She's always been ill


#51

You’ve done the right thing. Some people are givers and some are takers. Sometimes people can convert from one to the other but it has to be a willing change on behalf of the person. Seeing as your daughter has abused you so many times and has never complied with any sort of therapy, what choice did you have. I can appreciate it’s tough and always will be. You still love her and care for her, you just don’t want to be taken advantage anymore. You did the right thing @leaf.


#52

One last thought, @leaf, I looked up “oppositional defiance disorder” on Wikipedia and it quickly brings up something called “Conduct disorder”. The two get confused apparently. But it’s actually “Conduct disorder” that deals with theft, and not showing respect to age-appropriate people.

(Granted, I use Wikipedia a lot.) But you may want to take a look at “conduct disorder”, it could be a topic that brings you two closer should your dialogue with her reopen. I’ve been misdiagnosed in the past so I think it’s appropriate to share this stuff.


#53

@Leaf I understand what you’re going through. My mom made a similar decision with my older brother. He had a history of dangerous and antisocial behavior, too. She ended up letting him come back and live with her after he had a kid, because she wanted to be close to her granddaughter. He used that opportunity to hurt my sister (who lived at home) very badly, and my mom threw him out that night. She felt horribly guilty over cutting off contact, and over not inviting him to Christmas, but it had to happen. We all felt guilty. But he is a dangerous person to be around, and we couldn’t keep opening ourselves up to more pain. Every few months, he makes a big deal about how much he’s changed and how he’s doing well now. And then he gets a DWI, proving he was lying about everything. He currently lives in a condemned building. That’s his choice. It’s where he deserves to be, based on the actions he took to end up there.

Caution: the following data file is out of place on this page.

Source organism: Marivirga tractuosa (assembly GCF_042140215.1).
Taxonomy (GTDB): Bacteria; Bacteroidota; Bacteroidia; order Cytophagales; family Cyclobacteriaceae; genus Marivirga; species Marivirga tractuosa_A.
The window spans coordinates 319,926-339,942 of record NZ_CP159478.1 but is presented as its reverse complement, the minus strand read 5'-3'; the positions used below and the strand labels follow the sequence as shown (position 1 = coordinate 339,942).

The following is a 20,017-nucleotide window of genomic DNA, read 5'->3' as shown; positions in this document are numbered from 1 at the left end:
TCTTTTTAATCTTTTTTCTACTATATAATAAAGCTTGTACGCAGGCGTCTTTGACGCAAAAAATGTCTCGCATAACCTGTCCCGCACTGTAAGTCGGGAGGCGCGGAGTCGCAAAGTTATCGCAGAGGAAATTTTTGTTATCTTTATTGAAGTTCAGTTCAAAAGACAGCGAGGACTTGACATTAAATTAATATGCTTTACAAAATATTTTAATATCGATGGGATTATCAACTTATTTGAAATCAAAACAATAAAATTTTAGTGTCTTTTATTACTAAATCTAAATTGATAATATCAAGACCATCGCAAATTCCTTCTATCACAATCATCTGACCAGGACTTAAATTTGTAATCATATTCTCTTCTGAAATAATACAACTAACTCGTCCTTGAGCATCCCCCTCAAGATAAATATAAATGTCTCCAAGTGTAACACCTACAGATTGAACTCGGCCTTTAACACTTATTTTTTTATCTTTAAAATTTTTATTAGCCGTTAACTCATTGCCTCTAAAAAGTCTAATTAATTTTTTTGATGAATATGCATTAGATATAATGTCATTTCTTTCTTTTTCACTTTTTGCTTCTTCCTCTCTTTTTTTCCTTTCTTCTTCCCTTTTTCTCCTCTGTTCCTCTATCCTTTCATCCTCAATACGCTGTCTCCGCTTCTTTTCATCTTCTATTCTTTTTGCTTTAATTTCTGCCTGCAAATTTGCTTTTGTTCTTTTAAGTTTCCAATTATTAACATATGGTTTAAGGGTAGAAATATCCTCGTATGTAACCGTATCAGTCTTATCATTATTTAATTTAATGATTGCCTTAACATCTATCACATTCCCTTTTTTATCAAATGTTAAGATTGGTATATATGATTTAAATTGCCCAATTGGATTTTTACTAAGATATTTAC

Your daughter has been using and hurting you for a long time. I know you put up with it when she was pregnant, for the child’s sake, but it’s okay to say no more. As a side note, do you think your granddaughter is safe living with her? If not, you might be able to speak with social services about taking her for a while. Remember that emotional abuse and neglect are very real things, even if there is no physical abuse.


#54

Ty for sharing @ninjastar


#56

You have gotten a lot of good responses and advice already and i don’t have much to add. Just that it is important for you to have healthy boundaries. I know that it has to be super hard because this is your daughter but you would be doing her no favor by condoning her actions. It is for the best that you set these boundaries in your relationship with her. I think you are doing the right thing.